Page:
Archived entries for capital R

15 line No. 507

picture and printed proof of 15 line No. 507 wood type capital letter R

Antique Tuscan X Condensed No. 11

picture and printed proof of Antique Tuscan X Condensed No. 11 wood type capital letter R

12 line Newstype

Picture and printed proof of 12 line Newstype wood type capital letter R

12 line Trenton

Called Trenton by Morgans & Wilcox and Hamilton (also No. 168), this modified/modulated Gothic, with its miniscule, Runic-like serifs made its first appearance as No. 157 in Wm. H. Page’s 1888 Specimens of Machine Cut Wood Type! David Shields corrected Rob Roy Kelly’s identification of Hamilton as the originator.

This scan is from a facsimile edition, printed by Pioneer Press of W. Va., Inc. The original is in the collection of Dave Peat.

5 line Teutonic

20 line Grecian Condensed

6 line Poster Gothic 738

15 line Brush

10 line Gothic Condensed Octagon Shade

R is for Red

18 line Unit Gothic

20 line French Clarendon

12 line Flash Bold

Every Good Pirate’s Favorite Letter

12 line Ionic

Call it Egyptian, Clarendon, Ionic, or Slab Serif, but no less an authority than Nicolete Gray called this style of letter “. . . the most brilliant typographic invention of the (nineteenth) century.”¹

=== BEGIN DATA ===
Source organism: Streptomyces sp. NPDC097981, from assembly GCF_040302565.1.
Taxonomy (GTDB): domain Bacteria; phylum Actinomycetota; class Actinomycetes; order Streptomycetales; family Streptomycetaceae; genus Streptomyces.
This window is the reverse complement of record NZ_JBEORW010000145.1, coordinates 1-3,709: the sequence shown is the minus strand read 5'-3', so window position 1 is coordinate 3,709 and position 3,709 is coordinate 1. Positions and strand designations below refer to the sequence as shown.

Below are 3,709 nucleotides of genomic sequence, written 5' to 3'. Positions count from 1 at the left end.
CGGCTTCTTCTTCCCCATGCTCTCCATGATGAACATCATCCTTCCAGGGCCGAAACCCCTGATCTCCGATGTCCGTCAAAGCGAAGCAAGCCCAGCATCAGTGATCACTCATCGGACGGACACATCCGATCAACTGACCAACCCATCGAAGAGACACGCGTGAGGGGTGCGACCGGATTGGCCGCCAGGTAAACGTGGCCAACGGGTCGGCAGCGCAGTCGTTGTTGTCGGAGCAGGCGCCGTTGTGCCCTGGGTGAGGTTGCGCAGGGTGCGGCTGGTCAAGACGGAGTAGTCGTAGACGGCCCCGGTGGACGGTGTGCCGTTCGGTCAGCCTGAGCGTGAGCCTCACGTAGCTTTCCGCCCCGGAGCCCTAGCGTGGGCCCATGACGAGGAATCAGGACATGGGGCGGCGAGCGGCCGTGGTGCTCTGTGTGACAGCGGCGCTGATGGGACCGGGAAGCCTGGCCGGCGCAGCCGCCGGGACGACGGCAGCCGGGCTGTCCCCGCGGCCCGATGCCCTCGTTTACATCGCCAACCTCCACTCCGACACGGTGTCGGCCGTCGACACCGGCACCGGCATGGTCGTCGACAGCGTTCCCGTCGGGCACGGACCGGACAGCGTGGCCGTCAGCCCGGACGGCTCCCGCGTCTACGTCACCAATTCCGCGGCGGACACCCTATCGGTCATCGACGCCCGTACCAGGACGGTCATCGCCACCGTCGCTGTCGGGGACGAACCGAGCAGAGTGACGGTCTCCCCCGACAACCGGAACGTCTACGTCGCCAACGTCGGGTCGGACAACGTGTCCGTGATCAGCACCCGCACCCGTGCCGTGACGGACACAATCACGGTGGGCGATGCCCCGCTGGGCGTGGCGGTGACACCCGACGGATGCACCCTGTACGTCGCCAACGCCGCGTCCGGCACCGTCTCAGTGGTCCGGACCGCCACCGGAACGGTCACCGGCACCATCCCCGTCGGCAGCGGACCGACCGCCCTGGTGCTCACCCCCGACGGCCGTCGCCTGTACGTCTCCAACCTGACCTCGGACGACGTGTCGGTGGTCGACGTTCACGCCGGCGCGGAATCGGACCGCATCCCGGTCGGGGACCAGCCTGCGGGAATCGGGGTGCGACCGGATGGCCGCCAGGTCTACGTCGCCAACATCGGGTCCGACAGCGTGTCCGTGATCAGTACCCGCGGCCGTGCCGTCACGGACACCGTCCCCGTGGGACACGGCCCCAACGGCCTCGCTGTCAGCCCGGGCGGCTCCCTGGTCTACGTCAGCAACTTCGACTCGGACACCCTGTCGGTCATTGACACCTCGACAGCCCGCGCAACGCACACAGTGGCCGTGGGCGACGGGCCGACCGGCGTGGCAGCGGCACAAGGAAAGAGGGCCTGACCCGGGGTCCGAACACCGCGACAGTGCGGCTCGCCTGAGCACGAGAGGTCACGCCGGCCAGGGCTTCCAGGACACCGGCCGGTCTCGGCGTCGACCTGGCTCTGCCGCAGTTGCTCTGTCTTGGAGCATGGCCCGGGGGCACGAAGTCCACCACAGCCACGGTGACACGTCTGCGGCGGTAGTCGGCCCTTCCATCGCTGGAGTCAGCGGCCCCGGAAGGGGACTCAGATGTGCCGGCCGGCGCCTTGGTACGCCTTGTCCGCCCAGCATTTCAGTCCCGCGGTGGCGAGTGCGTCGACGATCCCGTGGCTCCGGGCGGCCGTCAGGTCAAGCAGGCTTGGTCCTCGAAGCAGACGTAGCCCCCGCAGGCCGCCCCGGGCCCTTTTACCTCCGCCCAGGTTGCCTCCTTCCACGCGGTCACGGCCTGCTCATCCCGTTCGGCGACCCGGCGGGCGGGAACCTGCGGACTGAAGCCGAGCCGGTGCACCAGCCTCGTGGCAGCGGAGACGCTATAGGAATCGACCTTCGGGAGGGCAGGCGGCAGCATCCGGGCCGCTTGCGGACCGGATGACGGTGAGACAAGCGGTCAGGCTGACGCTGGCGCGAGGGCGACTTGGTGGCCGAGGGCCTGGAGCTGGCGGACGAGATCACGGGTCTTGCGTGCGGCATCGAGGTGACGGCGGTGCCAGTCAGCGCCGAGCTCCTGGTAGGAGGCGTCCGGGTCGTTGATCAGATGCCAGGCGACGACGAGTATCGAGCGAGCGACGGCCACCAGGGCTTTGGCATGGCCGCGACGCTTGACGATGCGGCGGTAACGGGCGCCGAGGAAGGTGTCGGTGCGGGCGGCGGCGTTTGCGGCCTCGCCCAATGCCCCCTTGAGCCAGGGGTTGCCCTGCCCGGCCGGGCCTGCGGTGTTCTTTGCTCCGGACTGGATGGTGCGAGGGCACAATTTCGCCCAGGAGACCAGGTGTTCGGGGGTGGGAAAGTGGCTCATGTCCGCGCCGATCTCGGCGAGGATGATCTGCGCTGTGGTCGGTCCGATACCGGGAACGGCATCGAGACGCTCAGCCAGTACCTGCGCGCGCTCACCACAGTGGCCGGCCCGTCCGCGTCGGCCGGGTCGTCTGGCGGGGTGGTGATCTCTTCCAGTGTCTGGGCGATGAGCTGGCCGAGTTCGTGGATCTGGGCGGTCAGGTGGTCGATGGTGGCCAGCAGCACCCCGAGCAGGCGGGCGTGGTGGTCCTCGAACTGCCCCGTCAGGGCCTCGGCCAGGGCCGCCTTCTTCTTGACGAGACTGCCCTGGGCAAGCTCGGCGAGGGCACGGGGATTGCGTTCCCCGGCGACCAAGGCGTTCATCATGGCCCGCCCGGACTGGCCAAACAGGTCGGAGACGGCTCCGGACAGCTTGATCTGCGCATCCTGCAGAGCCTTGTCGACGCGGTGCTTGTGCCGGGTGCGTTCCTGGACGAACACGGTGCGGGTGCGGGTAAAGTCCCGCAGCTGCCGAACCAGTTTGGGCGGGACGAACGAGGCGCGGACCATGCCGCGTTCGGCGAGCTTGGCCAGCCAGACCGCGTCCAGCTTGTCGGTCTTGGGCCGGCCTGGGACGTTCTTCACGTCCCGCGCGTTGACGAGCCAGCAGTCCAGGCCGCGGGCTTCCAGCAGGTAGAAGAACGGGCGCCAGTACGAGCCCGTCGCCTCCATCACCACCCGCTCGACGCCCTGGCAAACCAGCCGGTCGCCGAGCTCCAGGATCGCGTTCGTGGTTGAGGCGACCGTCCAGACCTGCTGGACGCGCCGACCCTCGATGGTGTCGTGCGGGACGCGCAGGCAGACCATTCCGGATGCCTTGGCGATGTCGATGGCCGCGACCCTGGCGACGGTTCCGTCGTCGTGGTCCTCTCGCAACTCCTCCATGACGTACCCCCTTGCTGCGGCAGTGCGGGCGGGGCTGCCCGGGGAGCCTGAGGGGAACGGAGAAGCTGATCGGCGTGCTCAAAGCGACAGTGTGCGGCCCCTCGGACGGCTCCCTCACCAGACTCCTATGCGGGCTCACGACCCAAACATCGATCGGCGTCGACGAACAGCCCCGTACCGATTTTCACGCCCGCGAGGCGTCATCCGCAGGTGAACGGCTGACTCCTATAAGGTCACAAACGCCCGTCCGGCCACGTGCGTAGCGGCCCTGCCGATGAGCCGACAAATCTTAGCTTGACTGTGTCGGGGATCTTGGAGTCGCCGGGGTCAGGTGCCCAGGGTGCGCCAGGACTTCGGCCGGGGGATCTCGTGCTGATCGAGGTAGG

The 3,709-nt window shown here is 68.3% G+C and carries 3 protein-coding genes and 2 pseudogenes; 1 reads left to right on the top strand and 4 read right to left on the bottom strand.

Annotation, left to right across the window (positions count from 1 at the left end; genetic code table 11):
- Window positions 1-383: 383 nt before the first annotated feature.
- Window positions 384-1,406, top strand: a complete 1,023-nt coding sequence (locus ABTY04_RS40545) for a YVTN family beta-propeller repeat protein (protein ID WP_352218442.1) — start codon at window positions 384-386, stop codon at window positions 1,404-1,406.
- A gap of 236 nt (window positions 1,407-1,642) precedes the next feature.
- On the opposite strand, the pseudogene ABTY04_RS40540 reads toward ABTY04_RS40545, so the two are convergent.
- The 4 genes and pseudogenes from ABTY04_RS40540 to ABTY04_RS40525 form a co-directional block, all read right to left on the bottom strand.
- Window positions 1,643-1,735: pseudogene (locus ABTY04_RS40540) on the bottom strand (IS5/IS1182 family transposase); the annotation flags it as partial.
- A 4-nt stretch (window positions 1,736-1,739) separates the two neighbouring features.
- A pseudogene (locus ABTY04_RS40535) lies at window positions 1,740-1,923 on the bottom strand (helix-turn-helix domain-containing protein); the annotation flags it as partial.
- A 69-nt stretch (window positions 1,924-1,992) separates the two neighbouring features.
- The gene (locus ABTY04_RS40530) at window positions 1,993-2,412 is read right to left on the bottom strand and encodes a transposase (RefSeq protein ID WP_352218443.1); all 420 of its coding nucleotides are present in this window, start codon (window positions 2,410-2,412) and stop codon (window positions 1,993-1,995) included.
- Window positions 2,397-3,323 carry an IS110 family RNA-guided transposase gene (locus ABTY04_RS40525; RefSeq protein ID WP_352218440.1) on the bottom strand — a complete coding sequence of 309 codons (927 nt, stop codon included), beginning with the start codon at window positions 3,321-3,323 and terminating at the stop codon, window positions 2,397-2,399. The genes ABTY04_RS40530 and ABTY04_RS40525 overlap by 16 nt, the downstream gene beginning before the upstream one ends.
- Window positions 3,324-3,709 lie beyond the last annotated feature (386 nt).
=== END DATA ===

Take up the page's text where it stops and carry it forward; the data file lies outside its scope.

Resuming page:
Clarendon was the first typeface that I learned to recognize and the first that I proclaimed as my favorite. And though my tastes have evolved and my favorite typeface changes on a bi-weekly basis, the perfectly balanced combination of the vernacular with touches of sophistication – like the voluptuously curved leg on this Ionic capital R – will continue to endear this design to me.

¹Nicolete Gray Nineteenth Century Ornamented Typefaces

V.W. & Co. 18 Dutch St. NY imprint

This is the imprint of Vanderburgh, Wells & Company used between 1864–1867.

“They say the neon lights are bright”

12 line Broadway Condensed

Broadway was originally designed by America’s most prolific type designer, Morris Fuller Benton, as a foundry metal type. It was released as a caps only face by the American Type Foundry (ATF) in 1927. The Lanston Monotype Machine Company copied Broadway in 1928, but added a lowercase. Benton added Broadway Condensed in 1929, with a lowercase. This 12 line wood type version is cut from the side grain and has no manufacturer’s mark.



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